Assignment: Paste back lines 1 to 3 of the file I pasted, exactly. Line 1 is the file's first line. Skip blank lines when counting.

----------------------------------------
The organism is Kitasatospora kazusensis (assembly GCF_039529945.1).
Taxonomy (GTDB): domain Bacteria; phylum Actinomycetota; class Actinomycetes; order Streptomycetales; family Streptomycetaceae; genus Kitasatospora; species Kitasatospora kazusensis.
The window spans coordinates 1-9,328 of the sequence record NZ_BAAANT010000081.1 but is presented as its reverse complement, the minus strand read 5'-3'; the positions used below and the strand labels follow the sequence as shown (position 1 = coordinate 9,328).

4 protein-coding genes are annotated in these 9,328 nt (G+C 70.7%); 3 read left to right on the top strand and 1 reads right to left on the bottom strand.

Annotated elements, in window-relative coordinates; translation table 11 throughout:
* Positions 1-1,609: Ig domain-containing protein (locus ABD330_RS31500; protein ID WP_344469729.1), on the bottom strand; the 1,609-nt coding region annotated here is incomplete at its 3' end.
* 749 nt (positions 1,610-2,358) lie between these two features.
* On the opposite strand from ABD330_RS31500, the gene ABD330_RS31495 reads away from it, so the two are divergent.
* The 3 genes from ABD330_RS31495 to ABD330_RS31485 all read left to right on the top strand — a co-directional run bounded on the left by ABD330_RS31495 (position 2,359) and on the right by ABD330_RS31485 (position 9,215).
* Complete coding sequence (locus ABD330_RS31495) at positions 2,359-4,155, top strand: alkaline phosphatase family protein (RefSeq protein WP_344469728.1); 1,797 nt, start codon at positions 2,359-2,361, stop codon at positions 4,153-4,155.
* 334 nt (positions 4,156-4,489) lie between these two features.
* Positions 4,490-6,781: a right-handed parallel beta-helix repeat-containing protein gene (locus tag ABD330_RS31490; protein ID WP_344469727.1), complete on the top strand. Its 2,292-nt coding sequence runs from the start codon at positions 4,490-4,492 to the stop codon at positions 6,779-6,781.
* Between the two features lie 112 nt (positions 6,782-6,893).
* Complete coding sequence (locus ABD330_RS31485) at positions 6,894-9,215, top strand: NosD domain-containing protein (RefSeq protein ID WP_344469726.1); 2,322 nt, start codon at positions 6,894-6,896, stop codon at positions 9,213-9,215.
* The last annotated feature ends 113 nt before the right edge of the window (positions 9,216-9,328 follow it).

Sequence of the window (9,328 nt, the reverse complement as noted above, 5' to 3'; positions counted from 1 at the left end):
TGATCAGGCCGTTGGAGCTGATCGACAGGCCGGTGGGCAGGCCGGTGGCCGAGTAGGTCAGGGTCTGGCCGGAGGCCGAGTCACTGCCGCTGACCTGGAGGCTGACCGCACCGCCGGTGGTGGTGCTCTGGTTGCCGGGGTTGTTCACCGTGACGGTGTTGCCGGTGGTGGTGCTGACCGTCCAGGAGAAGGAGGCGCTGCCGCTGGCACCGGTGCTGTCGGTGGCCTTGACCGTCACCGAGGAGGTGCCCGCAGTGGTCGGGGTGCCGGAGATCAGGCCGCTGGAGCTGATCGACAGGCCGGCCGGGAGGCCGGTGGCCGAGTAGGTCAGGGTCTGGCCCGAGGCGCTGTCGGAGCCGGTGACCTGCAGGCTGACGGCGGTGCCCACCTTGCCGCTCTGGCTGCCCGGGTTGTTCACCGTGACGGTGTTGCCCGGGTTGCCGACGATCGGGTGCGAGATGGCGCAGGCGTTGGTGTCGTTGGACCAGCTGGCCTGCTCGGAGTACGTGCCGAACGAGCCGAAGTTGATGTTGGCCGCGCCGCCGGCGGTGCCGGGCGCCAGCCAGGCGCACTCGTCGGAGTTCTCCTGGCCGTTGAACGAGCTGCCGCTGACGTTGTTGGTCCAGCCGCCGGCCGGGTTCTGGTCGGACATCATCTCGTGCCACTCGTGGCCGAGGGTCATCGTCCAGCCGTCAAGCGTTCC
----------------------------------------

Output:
The organism is Kitasatospora kazusensis (assembly GCF_039529945.1).
Taxonomy (GTDB): domain Bacteria; phylum Actinomycetota; class Actinomycetes; order Streptomycetales; family Streptomycetaceae; genus Kitasatospora; species Kitasatospora kazusensis.
The window spans coordinates 1-9,328 of the sequence record NZ_BAAANT010000081.1 but is presented as its reverse complement, the minus strand read 5'-3'; the positions used below and the strand labels follow the sequence as shown (position 1 = coordinate 9,328).